"If I'm in the same position on 18, I'm gunning for 58 this year," Hadwin said, "not playing safe for 59."

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Rahm: If I thought like Phil, I could not hit a shot

By Will GrayJanuary 17, 2018, 10:39 pm

When it comes to Jon Rahm and Phil Mickelson, there are plenty of common bonds. Both starred at Arizona State, both are now repped by the same agency and Rahm's former college coach and agent, Tim Mickelson, now serves full-time as his brother's caddie.

Those commonalities mean the two men have played plenty of practice rounds together, but the roads quickly diverge when it comes to on-course behavior. Rahm is quick, fiery and decisive; Mickelson is one of the most analytical players on Tour. And as Rahm told reporters Wednesday at the CareerBuilder Challenge, those differences won't end anytime soon.

"I don't need much. 'OK, it's like 120 (yards), this shot, right," Rahm said. "And then you have Phil, it's like, 'Oh, this shot, the moisture, this going on, this is like one mile an hour wind sideways, it's going to affect it one yard. This green is soft, this trajectory. They're thinking, and I'm like, 'I'm lost.' I'm like, 'God if I do that thought process, I could not hit a golf shot.'"

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The tactics may be more simplified, but Rahm can't argue with the results. While Mickelson is in the midst of a winless drought that is approaching five years, Rahm won three times around the world last year and will defend a PGA Tour title for the first time next week at Torrey Pines.

Both men are in the field this week in Palm Springs, where Mickelson will make his 2018 debut with what Rahm fully expects to be another dose of high-level analytics for the five-time major winner with his brother on the bag.

"It's funny, he gets to the green and then it's the same thing. He's very detail-oriented," Rahm said of Mickelson. "I'm there listening and I'm like, 'Man, I hope we're never paired together for anything because I can't think like this. I would not be able to play golf like that. But for me to listen to all that is really fun."

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DJ changes tune on golf ball distance debate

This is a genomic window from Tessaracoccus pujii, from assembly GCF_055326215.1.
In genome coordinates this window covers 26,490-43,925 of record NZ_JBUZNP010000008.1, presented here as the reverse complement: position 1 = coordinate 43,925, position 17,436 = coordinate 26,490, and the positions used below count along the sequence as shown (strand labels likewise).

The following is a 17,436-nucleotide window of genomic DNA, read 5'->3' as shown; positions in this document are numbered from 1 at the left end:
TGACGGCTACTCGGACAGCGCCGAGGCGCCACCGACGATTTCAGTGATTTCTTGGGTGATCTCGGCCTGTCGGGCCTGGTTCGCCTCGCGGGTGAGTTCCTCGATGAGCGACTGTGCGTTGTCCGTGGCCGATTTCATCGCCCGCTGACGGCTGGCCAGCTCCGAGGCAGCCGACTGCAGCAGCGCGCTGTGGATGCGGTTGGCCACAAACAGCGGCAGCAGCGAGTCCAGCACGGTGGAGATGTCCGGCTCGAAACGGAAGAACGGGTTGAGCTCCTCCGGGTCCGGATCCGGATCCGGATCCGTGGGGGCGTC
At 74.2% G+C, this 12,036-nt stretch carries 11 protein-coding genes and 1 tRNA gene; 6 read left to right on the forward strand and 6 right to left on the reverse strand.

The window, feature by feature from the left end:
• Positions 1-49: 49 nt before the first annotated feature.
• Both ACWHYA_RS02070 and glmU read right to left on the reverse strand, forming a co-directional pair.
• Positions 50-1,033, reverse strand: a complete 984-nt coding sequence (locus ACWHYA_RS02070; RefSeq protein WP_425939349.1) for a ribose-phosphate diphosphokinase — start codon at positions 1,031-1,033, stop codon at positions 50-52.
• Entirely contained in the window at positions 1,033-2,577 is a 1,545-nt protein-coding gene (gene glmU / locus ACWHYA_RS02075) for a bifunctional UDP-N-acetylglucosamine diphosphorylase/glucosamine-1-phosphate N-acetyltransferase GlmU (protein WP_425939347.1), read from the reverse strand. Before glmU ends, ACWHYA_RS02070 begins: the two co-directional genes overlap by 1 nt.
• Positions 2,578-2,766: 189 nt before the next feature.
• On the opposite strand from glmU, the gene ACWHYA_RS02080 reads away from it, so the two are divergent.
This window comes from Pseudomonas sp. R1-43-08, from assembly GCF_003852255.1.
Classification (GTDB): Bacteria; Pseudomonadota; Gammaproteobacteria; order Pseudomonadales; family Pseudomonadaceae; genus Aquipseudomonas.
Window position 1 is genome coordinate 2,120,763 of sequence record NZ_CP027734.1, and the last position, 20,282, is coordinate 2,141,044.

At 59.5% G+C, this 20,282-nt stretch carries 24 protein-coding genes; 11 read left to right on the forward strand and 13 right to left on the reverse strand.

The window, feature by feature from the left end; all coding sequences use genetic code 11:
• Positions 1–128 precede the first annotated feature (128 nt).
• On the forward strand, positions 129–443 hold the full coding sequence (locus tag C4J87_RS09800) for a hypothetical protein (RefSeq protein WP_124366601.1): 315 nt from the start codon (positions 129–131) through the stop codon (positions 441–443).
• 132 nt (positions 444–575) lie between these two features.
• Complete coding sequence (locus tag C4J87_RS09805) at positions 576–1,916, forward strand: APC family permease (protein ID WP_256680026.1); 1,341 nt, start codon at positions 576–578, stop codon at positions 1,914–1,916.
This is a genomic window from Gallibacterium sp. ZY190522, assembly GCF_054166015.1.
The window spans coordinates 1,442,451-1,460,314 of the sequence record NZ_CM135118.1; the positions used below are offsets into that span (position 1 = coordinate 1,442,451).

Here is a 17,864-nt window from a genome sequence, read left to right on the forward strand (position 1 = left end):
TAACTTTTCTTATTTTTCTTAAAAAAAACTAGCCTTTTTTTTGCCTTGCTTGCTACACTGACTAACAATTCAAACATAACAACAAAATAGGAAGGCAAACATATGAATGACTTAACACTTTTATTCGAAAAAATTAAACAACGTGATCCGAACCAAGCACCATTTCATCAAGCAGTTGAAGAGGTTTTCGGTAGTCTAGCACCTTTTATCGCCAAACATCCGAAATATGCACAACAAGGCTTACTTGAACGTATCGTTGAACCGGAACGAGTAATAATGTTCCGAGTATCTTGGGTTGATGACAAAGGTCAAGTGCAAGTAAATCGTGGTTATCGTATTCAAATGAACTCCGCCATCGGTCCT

By Will GrayJanuary 17, 2018, 9:16 pm

World No. 1 Dustin Johnson is already one of the longest hitters in golf, so he's not looking for any changes to be made to golf ball technology - despite comments from him that hinted at just such a notion two months ago.

Johnson is in the Middle East this week for the Abu Dhabi HSBC Championship, and he told BBC Sport Wednesday that he wouldn't be in favor of making changes to the golf ball in order to remedy some of the eye-popping distances players are hitting the ball with ever-increasing frequency.

"It's not like we are dominating golf courses," Johnson said. "When was the last time you saw someone make the game too easy? I don't really understand what all the debate is about because it doesn't matter how far it goes; it is about getting it in the hole."

Johnson's rhetorical question might be answered simply by looking back at his performance at the Sentry Tournament of Champions earlier this month, an eight-shot romp that featured a tee shot on the 433-yard 12th hole that bounded down a slope to within inches of the hole.

Johnson appeared much more willing to consider a reduced-distance ball option at the Hero World Challenge in November, when he sat next to tournament host Tiger Woods and supported Woods' notion that the ball should be addressed.

"I don't mind seeing every other professional sport, they play with one ball. All the pros play with the same ball," Johnson said. "In baseball, the guys that are bigger and stronger, they can hit a baseball a lot further than the smaller guys. ... I think there should be some kind of an advantage for guys who work on hitting it far and getting that speed that's needed, so having a ball, like the same ball that everyone plays, there's going to be, you're going to have more of an advantage."

Speaking Wednesday in Abu Dhabi, Johnson stood by the notion that regardless of whether the rules change or stay the same, he plans to have a leg up on the competition.

"If the ball is limited then it is going to limit everyone," he said. "I'm still going to hit it that much further than I guess the average Tour player."

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LPGA lists April date for new LA event

By Golf Channel DigitalJanuary 17, 2018, 8:18 pm

The LPGA’s return to Los Angeles will come with the new Hugel-JTBC Open being played at Wilshire Country Club April 19-22, the tour announced Wednesday.

When the LPGA originally released its schedule, it listed the Los Angeles event with the site to be announced at a later date.

The Hugel-JTBC Open will feature a 144-player field and a $1.5 million purse. It expands the tour’s West Coast swing, which will now be made up of four events in California in March and April.

The LPGA last played in Los Angeles in 2005. Wilshire Country Club hosted The Office Depot in 2001, with Annika Sorenstam winning there.